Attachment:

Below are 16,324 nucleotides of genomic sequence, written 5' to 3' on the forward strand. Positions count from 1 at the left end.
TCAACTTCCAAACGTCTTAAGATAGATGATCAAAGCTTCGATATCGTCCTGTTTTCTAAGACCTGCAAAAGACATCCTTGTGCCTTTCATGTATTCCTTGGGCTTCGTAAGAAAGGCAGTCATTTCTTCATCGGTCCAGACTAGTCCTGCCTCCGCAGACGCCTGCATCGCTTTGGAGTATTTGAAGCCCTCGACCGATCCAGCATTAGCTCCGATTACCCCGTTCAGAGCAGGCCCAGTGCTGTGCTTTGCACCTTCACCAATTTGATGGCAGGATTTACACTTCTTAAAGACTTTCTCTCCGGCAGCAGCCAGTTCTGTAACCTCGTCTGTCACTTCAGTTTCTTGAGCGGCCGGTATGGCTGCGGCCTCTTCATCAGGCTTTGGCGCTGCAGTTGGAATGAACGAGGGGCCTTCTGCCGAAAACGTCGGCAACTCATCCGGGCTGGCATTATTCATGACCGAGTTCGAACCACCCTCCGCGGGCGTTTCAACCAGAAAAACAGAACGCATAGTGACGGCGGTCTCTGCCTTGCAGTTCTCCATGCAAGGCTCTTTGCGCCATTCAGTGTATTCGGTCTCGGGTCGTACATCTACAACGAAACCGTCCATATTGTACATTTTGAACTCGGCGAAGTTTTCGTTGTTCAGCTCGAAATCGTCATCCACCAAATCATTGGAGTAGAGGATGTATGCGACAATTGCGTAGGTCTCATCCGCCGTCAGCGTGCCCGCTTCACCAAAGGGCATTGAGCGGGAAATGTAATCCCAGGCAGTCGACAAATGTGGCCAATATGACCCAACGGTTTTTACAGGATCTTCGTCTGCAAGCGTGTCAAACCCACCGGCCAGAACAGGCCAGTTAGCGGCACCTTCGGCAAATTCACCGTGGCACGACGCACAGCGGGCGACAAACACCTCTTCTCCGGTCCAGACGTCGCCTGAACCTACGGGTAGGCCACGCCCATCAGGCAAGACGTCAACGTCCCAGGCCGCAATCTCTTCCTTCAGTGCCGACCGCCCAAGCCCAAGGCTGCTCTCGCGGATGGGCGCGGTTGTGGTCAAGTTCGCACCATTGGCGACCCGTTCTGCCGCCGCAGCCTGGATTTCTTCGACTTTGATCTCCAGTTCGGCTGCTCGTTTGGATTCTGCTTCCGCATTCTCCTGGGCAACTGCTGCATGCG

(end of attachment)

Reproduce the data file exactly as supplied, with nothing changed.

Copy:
Below are 16,324 nucleotides of genomic sequence, written 5' to 3' on the forward strand. Positions count from 1 at the left end.
TCAACTTCCAAACGTCTTAAGATAGATGATCAAAGCTTCGATATCGTCCTGTTTTCTAAGACCTGCAAAAGACATCCTTGTGCCTTTCATGTATTCCTTGGGCTTCGTAAGAAAGGCAGTCATTTCTTCATCGGTCCAGACTAGTCCTGCCTCCGCAGACGCCTGCATCGCTTTGGAGTATTTGAAGCCCTCGACCGATCCAGCATTAGCTCCGATTACCCCGTTCAGAGCAGGCCCAGTGCTGTGCTTTGCACCTTCACCAATTTGATGGCAGGATTTACACTTCTTAAAGACTTTCTCTCCGGCAGCAGCCAGTTCTGTAACCTCGTCTGTCACTTCAGTTTCTTGAGCGGCCGGTATGGCTGCGGCCTCTTCATCAGGCTTTGGCGCTGCAGTTGGAATGAACGAGGGGCCTTCTGCCGAAAACGTCGGCAACTCATCCGGGCTGGCATTATTCATGACCGAGTTCGAACCACCCTCCGCGGGCGTTTCAACCAGAAAAACAGAACGCATAGTGACGGCGGTCTCTGCCTTGCAGTTCTCCATGCAAGGCTCTTTGCGCCATTCAGTGTATTCGGTCTCGGGTCGTACATCTACAACGAAACCGTCCATATTGTACATTTTGAACTCGGCGAAGTTTTCGTTGTTCAGCTCGAAATCGTCATCCACCAAATCATTGGAGTAGAGGATGTATGCGACAATTGCGTAGGTCTCATCCGCCGTCAGCGTGCCCGCTTCACCAAAGGGCATTGAGCGGGAAATGTAATCCCAGGCAGTCGACAAATGTGGCCAATATGACCCAACGGTTTTTACAGGATCTTCGTCTGCAAGCGTGTCAAACCCACCGGCCAGAACAGGCCAGTTAGCGGCACCTTCGGCAAATTCACCGTGGCACGACGCACAGCGGGCGACAAACACCTCTTCTCCGGTCCAGACGTCGCCTGAACCTACGGGTAGGCCACGCCCATCAGGCAAGACGTCAACGTCCCAGGCCGCAATCTCTTCCTTCAGTGCCGACCGCCCAAGCCCAAGGCTGCTCTCGCGGATGGGCGCGGTTGTGGTCAAGTTCGCACCATTGGCGACCCGTTCTGCCGCCGCAGCCTGGATTTCTTCGACTTTGATCTCCAGTTCGGCTGCTCGTTTGGATTCTGCTTCCGCATTCTCCTGGGCAACTGCTGCATGCG